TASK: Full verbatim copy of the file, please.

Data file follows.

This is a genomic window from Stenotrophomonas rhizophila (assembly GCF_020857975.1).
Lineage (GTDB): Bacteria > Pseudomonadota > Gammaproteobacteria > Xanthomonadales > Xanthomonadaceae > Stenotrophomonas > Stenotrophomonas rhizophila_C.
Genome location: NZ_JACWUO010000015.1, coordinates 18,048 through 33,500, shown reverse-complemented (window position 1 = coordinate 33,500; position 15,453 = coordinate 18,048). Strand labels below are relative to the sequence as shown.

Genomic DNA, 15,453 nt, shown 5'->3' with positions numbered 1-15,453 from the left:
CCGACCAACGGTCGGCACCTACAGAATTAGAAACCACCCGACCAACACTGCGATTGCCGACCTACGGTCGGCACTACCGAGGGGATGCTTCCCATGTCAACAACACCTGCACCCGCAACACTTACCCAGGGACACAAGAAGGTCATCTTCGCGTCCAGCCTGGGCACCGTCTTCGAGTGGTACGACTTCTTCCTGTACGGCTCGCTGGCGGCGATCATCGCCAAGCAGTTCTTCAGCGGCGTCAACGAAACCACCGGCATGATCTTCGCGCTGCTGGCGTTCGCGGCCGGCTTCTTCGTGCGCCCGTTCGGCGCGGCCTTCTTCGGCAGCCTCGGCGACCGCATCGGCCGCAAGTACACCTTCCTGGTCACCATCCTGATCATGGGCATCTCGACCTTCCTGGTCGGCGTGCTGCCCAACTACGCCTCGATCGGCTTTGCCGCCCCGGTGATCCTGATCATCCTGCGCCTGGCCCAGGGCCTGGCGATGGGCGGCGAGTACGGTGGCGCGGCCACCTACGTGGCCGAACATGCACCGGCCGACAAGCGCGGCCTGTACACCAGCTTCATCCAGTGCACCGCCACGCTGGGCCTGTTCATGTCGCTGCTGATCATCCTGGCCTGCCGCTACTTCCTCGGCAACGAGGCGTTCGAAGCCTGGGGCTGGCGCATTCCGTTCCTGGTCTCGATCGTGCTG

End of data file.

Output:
This is a genomic window from Stenotrophomonas rhizophila (assembly GCF_020857975.1).
Lineage (GTDB): Bacteria > Pseudomonadota > Gammaproteobacteria > Xanthomonadales > Xanthomonadaceae > Stenotrophomonas > Stenotrophomonas rhizophila_C.
Genome location: NZ_JACWUO010000015.1, coordinates 18,048 through 33,500, shown reverse-complemented (window position 1 = coordinate 33,500; position 15,453 = coordinate 18,048). Strand labels below are relative to the sequence as shown.

Genomic DNA, 15,453 nt, shown 5'->3' with positions numbered 1-15,453 from the left:
CCGACCAACGGTCGGCACCTACAGAATTAGAAACCACCCGACCAACACTGCGATTGCCGACCTACGGTCGGCACTACCGAGGGGATGCTTCCCATGTCAACAACACCTGCACCCGCAACACTTACCCAGGGACACAAGAAGGTCATCTTCGCGTCCAGCCTGGGCACCGTCTTCGAGTGGTACGACTTCTTCCTGTACGGCTCGCTGGCGGCGATCATCGCCAAGCAGTTCTTCAGCGGCGTCAACGAAACCACCGGCATGATCTTCGCGCTGCTGGCGTTCGCGGCCGGCTTCTTCGTGCGCCCGTTCGGCGCGGCCTTCTTCGGCAGCCTCGGCGACCGCATCGGCCGCAAGTACACCTTCCTGGTCACCATCCTGATCATGGGCATCTCGACCTTCCTGGTCGGCGTGCTGCCCAACTACGCCTCGATCGGCTTTGCCGCCCCGGTGATCCTGATCATCCTGCGCCTGGCCCAGGGCCTGGCGATGGGCGGCGAGTACGGTGGCGCGGCCACCTACGTGGCCGAACATGCACCGGCCGACAAGCGCGGCCTGTACACCAGCTTCATCCAGTGCACCGCCACGCTGGGCCTGTTCATGTCGCTGCTGATCATCCTGGCCTGCCGCTACTTCCTCGGCAACGAGGCGTTCGAAGCCTGGGGCTGGCGCATTCCGTTCCTGGTCTCGATCGTGCTG